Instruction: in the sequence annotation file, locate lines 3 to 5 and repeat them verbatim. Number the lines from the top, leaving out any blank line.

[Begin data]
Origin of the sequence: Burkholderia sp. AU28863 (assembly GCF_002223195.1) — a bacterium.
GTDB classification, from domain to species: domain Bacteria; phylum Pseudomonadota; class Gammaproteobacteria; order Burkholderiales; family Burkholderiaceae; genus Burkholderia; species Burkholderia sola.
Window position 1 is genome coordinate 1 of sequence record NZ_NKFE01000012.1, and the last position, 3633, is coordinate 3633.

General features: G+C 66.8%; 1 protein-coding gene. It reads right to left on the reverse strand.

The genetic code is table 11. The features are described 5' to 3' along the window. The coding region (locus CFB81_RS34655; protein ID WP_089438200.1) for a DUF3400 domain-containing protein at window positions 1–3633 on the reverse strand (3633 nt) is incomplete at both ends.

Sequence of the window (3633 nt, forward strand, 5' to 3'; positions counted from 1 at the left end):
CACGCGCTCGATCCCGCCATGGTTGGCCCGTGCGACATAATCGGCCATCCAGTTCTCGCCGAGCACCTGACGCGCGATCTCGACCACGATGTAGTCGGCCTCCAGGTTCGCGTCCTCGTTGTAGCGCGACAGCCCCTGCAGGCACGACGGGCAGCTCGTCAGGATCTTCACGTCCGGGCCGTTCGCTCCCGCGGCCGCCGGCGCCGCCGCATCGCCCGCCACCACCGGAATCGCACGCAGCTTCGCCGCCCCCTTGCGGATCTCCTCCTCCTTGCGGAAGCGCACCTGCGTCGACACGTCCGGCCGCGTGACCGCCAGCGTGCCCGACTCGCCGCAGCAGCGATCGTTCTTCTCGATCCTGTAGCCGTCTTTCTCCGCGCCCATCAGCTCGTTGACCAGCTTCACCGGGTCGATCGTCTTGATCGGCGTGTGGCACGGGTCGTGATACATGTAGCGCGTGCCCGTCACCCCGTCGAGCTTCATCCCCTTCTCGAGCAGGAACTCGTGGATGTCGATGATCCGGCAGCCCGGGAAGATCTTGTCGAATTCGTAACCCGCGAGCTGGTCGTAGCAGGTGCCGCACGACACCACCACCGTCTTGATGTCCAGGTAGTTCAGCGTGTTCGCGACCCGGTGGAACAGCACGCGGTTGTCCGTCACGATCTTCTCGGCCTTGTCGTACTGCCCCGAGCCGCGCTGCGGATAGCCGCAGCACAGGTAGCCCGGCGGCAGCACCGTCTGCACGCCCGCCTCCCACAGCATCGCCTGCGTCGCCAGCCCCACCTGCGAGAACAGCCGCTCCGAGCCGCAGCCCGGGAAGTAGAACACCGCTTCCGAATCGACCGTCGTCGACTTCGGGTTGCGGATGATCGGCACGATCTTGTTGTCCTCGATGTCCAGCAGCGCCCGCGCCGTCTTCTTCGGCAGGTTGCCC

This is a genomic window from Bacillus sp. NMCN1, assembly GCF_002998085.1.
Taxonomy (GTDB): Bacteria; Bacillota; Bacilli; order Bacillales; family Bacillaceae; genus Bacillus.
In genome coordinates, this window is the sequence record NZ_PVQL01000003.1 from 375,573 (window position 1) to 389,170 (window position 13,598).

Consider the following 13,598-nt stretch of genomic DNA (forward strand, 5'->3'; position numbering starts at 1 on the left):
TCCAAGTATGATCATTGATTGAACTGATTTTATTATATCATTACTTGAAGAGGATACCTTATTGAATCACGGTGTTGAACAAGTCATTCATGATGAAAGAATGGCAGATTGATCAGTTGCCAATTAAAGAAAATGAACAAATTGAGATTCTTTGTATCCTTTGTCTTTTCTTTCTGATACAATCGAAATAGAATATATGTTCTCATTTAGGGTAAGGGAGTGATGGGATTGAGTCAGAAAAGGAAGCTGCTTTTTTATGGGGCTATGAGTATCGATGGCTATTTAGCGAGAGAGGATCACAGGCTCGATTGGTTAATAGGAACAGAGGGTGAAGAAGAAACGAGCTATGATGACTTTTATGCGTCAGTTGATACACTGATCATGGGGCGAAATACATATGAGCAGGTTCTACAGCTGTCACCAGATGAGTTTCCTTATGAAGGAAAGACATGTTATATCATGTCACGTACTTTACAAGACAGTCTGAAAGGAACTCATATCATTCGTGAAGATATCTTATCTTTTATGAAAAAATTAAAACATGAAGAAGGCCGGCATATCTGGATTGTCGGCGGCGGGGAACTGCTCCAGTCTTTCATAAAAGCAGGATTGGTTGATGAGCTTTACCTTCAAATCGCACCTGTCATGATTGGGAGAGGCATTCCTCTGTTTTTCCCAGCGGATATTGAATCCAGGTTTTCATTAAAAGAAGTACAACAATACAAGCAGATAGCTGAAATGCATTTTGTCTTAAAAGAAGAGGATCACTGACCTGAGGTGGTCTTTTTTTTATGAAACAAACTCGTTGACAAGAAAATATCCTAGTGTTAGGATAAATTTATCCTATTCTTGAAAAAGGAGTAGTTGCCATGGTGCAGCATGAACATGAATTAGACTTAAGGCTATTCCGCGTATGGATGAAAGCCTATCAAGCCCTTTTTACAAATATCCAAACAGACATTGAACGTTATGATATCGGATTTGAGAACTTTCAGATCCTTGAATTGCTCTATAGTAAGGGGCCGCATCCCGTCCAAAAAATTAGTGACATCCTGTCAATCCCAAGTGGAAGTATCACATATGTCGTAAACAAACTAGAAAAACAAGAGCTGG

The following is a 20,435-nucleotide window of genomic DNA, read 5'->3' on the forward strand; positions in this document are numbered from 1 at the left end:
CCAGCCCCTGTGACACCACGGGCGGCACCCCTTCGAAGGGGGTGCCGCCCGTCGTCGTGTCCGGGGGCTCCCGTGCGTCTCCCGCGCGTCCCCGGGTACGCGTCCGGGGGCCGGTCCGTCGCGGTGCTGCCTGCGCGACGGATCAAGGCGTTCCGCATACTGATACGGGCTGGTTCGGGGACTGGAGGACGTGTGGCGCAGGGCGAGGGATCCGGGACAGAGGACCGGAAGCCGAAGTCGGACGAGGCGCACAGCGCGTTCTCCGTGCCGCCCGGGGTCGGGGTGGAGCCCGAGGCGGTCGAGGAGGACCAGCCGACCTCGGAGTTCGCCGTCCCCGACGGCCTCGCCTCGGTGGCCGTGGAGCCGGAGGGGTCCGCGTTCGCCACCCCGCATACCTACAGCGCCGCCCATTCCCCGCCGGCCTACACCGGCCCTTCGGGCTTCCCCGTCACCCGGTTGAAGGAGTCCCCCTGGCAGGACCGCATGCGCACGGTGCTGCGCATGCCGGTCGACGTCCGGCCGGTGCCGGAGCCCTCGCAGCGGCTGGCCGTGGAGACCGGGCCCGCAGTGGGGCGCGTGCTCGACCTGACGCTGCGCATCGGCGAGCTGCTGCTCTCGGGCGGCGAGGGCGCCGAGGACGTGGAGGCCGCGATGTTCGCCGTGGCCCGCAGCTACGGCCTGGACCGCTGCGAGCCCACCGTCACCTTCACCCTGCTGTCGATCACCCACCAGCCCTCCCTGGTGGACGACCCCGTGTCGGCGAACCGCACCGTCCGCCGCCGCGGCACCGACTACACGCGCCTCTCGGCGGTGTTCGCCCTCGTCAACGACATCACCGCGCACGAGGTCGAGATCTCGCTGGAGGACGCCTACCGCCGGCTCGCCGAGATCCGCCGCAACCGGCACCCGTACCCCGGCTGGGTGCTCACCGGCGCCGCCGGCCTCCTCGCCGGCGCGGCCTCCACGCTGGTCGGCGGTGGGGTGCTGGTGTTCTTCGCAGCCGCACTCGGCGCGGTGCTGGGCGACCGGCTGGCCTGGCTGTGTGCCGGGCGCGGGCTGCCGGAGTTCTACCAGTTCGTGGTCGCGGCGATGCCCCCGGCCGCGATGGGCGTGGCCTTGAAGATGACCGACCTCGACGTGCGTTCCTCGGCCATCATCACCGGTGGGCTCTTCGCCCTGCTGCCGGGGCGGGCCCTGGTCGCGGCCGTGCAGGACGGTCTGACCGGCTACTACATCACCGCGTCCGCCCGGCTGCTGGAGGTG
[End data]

Window position 1 is genome coordinate 1 of sequence record NZ_NKFE01000012.1, and the last position, 3633, is coordinate 3633.

General features: G+C 66.8%; 1 protein-coding gene. It reads right to left on the reverse strand.

The genetic code is table 11. The features are described 5' to 3' along the window. The coding region (locus CFB81_RS34655; protein ID WP_089438200.1) for a DUF3400 domain-containing protein at window positions 1–3633 on the reverse strand (3633 nt) is incomplete at both ends.